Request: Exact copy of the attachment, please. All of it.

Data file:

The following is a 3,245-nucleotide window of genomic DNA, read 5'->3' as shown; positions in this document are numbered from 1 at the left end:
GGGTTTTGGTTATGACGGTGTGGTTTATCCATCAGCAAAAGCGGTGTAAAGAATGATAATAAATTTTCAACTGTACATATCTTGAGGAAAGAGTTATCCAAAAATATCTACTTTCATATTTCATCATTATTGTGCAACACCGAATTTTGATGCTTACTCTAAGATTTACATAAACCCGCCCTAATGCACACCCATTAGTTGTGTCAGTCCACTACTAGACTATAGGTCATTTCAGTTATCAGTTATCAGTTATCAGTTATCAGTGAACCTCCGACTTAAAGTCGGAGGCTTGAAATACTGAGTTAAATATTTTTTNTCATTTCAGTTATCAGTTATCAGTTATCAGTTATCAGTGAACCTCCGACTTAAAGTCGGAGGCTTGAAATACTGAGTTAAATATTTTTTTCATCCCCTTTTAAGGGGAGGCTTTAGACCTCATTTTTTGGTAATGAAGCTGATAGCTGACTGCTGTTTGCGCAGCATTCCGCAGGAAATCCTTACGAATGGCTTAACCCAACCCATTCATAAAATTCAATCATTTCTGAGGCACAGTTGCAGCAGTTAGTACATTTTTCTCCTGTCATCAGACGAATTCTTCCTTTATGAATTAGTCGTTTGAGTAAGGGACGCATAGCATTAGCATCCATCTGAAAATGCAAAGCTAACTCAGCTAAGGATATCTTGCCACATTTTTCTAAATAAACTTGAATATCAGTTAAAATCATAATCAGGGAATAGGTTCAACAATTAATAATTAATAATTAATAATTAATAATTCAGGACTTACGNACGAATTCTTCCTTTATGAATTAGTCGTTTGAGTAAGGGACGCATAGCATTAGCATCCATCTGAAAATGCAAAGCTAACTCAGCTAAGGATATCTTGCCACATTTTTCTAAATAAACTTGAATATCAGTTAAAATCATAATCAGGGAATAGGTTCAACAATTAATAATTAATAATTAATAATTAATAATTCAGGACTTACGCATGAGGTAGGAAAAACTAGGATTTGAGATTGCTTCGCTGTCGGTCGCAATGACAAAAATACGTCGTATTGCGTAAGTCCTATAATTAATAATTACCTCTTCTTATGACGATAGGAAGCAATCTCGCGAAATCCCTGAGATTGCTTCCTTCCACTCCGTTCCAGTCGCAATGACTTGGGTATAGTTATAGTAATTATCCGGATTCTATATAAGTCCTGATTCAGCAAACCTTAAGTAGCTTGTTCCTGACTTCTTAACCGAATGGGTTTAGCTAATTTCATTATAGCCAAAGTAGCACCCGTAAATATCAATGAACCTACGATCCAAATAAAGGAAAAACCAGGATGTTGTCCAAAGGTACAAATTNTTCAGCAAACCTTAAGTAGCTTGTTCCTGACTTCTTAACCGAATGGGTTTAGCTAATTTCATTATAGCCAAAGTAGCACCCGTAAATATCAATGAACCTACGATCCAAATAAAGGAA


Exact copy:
The following is a 3,245-nucleotide window of genomic DNA, read 5'->3' as shown; positions in this document are numbered from 1 at the left end:
GGGTTTTGGTTATGACGGTGTGGTTTATCCATCAGCAAAAGCGGTGTAAAGAATGATAATAAATTTTCAACTGTACATATCTTGAGGAAAGAGTTATCCAAAAATATCTACTTTCATATTTCATCATTATTGTGCAACACCGAATTTTGATGCTTACTCTAAGATTTACATAAACCCGCCCTAATGCACACCCATTAGTTGTGTCAGTCCACTACTAGACTATAGGTCATTTCAGTTATCAGTTATCAGTTATCAGTTATCAGTGAACCTCCGACTTAAAGTCGGAGGCTTGAAATACTGAGTTAAATATTTTTTNTCATTTCAGTTATCAGTTATCAGTTATCAGTTATCAGTGAACCTCCGACTTAAAGTCGGAGGCTTGAAATACTGAGTTAAATATTTTTTTCATCCCCTTTTAAGGGGAGGCTTTAGACCTCATTTTTTGGTAATGAAGCTGATAGCTGACTGCTGTTTGCGCAGCATTCCGCAGGAAATCCTTACGAATGGCTTAACCCAACCCATTCATAAAATTCAATCATTTCTGAGGCACAGTTGCAGCAGTTAGTACATTTTTCTCCTGTCATCAGACGAATTCTTCCTTTATGAATTAGTCGTTTGAGTAAGGGACGCATAGCATTAGCATCCATCTGAAAATGCAAAGCTAACTCAGCTAAGGATATCTTGCCACATTTTTCTAAATAAACTTGAATATCAGTTAAAATCATAATCAGGGAATAGGTTCAACAATTAATAATTAATAATTAATAATTAATAATTCAGGACTTACGNACGAATTCTTCCTTTATGAATTAGTCGTTTGAGTAAGGGACGCATAGCATTAGCATCCATCTGAAAATGCAAAGCTAACTCAGCTAAGGATATCTTGCCACATTTTTCTAAATAAACTTGAATATCAGTTAAAATCATAATCAGGGAATAGGTTCAACAATTAATAATTAATAATTAATAATTAATAATTCAGGACTTACGCATGAGGTAGGAAAAACTAGGATTTGAGATTGCTTCGCTGTCGGTCGCAATGACAAAAATACGTCGTATTGCGTAAGTCCTATAATTAATAATTACCTCTTCTTATGACGATAGGAAGCAATCTCGCGAAATCCCTGAGATTGCTTCCTTCCACTCCGTTCCAGTCGCAATGACTTGGGTATAGTTATAGTAATTATCCGGATTCTATATAAGTCCTGATTCAGCAAACCTTAAGTAGCTTGTTCCTGACTTCTTAACCGAATGGGTTTAGCTAATTTCATTATAGCCAAAGTAGCACCCGTAAATATCAATGAACCTACGATCCAAATAAAGGAAAAACCAGGATGTTGTCCAAAGGTACAAATTNTTCAGCAAACCTTAAGTAGCTTGTTCCTGACTTCTTAACCGAATGGGTTTAGCTAATTTCATTATAGCCAAAGTAGCACCCGTAAATATCAATGAACCTACGATCCAAATAAAGGAA